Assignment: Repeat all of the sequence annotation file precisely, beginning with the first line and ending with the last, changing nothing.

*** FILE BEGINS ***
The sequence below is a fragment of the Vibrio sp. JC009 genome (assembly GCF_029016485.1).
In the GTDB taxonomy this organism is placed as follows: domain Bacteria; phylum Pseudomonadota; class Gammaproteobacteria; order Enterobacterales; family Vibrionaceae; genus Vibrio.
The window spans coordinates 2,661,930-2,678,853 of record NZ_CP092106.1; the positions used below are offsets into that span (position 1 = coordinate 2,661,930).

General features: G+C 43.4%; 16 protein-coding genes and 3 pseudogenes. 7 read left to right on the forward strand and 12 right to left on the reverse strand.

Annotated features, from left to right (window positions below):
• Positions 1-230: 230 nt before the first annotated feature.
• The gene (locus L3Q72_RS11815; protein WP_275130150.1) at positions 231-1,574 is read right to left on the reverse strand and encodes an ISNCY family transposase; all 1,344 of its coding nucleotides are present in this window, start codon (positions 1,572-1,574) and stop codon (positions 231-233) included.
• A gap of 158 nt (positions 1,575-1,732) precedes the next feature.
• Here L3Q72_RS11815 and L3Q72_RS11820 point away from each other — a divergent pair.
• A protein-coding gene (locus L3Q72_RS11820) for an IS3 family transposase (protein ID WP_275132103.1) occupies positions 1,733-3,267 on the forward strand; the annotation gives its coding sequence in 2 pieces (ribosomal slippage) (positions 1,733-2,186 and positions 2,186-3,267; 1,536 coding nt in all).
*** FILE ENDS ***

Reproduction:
The sequence below is a fragment of the Vibrio sp. JC009 genome (assembly GCF_029016485.1).
In the GTDB taxonomy this organism is placed as follows: domain Bacteria; phylum Pseudomonadota; class Gammaproteobacteria; order Enterobacterales; family Vibrionaceae; genus Vibrio.
The window spans coordinates 2,661,930-2,678,853 of record NZ_CP092106.1; the positions used below are offsets into that span (position 1 = coordinate 2,661,930).

General features: G+C 43.4%; 16 protein-coding genes and 3 pseudogenes. 7 read left to right on the forward strand and 12 right to left on the reverse strand.

Annotated features, from left to right (window positions below):
• Positions 1-230: 230 nt before the first annotated feature.
• The gene (locus L3Q72_RS11815; protein WP_275130150.1) at positions 231-1,574 is read right to left on the reverse strand and encodes an ISNCY family transposase; all 1,344 of its coding nucleotides are present in this window, start codon (positions 1,572-1,574) and stop codon (positions 231-233) included.
• A gap of 158 nt (positions 1,575-1,732) precedes the next feature.
• Here L3Q72_RS11815 and L3Q72_RS11820 point away from each other — a divergent pair.
• A protein-coding gene (locus L3Q72_RS11820) for an IS3 family transposase (protein ID WP_275132103.1) occupies positions 1,733-3,267 on the forward strand; the annotation gives its coding sequence in 2 pieces (ribosomal slippage) (positions 1,733-2,186 and positions 2,186-3,267; 1,536 coding nt in all).